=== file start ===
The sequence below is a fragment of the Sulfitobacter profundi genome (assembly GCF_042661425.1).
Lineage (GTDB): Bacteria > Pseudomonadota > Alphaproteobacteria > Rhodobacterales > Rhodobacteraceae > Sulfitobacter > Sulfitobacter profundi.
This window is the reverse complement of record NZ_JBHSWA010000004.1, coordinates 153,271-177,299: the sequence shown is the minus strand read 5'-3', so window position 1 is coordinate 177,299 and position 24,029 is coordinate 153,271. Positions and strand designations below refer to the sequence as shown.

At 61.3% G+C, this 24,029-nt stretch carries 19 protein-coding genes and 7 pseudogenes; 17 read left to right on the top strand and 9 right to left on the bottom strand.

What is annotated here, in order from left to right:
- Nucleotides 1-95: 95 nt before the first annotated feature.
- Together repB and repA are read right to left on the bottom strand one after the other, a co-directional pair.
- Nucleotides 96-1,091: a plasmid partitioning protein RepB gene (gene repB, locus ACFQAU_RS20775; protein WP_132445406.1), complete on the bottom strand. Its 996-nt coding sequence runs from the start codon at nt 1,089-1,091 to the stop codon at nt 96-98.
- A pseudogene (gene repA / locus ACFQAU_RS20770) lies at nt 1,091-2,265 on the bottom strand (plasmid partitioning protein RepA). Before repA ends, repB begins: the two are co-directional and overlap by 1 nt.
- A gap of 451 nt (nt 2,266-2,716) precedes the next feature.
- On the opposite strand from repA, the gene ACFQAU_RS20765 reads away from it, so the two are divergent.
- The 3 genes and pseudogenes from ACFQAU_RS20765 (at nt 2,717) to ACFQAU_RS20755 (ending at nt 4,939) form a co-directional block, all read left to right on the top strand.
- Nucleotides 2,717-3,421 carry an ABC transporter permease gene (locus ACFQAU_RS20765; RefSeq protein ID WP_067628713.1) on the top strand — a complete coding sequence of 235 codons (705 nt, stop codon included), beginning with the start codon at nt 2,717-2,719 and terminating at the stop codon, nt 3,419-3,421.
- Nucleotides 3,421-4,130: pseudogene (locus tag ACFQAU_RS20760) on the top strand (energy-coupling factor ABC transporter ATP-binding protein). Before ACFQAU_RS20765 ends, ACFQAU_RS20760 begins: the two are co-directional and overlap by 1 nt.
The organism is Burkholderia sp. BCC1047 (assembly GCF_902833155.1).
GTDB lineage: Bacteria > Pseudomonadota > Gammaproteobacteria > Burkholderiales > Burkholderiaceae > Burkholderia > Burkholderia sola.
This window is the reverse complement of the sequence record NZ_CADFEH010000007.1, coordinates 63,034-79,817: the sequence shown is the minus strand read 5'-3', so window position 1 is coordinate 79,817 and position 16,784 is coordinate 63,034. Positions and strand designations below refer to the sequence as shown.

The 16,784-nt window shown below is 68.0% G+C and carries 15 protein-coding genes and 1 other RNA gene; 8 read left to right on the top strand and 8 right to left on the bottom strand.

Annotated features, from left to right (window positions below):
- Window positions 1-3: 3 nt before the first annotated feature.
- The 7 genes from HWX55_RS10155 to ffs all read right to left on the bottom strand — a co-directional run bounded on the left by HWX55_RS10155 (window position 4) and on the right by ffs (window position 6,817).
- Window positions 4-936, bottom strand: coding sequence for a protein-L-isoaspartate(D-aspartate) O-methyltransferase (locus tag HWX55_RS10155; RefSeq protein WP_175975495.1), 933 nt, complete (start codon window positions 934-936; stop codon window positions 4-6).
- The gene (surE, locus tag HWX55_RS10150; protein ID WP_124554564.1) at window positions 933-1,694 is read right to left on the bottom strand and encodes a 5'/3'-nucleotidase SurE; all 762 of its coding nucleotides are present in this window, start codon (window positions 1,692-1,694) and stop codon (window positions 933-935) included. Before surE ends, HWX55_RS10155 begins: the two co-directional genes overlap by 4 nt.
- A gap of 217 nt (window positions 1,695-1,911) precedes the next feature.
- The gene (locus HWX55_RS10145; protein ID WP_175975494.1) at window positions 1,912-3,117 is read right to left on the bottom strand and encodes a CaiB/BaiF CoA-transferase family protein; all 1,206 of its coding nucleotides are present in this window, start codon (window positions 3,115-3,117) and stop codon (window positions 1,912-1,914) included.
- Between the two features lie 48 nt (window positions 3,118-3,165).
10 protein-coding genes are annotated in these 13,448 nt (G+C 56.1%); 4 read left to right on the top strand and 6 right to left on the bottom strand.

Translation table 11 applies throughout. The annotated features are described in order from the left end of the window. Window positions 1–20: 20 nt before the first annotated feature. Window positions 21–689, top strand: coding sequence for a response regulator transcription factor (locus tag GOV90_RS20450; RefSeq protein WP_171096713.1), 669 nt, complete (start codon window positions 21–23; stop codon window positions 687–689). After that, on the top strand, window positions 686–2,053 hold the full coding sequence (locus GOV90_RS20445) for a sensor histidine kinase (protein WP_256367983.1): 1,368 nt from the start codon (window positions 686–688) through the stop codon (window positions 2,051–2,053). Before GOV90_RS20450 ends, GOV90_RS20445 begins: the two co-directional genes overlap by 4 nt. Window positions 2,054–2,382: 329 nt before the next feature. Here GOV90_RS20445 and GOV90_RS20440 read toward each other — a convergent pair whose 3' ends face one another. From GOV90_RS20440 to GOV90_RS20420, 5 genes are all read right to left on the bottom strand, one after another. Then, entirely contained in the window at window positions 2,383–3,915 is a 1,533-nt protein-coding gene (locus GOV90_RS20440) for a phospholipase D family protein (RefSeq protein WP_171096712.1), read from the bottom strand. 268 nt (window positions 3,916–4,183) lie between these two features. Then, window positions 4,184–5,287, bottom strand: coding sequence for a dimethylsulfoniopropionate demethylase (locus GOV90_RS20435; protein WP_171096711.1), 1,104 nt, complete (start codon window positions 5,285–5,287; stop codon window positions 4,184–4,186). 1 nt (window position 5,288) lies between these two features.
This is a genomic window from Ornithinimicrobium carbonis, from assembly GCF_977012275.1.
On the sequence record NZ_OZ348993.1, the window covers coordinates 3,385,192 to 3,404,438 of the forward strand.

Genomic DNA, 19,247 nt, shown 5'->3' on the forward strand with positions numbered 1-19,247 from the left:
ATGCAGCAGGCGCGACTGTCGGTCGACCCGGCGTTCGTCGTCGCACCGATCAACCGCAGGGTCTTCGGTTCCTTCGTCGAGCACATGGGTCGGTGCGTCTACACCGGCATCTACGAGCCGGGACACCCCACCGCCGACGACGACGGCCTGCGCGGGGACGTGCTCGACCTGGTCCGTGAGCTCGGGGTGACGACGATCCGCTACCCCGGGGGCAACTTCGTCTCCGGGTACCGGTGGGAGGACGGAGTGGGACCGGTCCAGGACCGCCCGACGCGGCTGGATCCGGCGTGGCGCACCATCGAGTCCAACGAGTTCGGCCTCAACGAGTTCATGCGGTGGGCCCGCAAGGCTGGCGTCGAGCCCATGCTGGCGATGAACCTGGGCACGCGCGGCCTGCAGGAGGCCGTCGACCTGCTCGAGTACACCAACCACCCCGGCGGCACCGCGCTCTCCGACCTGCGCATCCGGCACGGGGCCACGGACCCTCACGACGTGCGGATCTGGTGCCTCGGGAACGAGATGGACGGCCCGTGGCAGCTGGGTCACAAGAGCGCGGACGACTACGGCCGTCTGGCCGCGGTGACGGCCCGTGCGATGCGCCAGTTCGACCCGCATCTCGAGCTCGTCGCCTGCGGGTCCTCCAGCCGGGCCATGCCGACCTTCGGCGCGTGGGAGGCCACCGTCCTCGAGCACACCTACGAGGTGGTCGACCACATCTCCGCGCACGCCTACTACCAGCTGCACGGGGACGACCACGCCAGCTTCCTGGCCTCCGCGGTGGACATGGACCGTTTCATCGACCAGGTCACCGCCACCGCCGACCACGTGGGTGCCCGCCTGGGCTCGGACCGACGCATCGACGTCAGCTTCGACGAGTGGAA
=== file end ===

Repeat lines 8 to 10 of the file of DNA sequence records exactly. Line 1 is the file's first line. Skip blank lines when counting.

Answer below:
- Nucleotides 96-1,091: a plasmid partitioning protein RepB gene (gene repB, locus ACFQAU_RS20775; protein WP_132445406.1), complete on the bottom strand. Its 996-nt coding sequence runs from the start codon at nt 1,089-1,091 to the stop codon at nt 96-98.
- A pseudogene (gene repA / locus ACFQAU_RS20770) lies at nt 1,091-2,265 on the bottom strand (plasmid partitioning protein RepA). Before repA ends, repB begins: the two are co-directional and overlap by 1 nt.
- A gap of 451 nt (nt 2,266-2,716) precedes the next feature.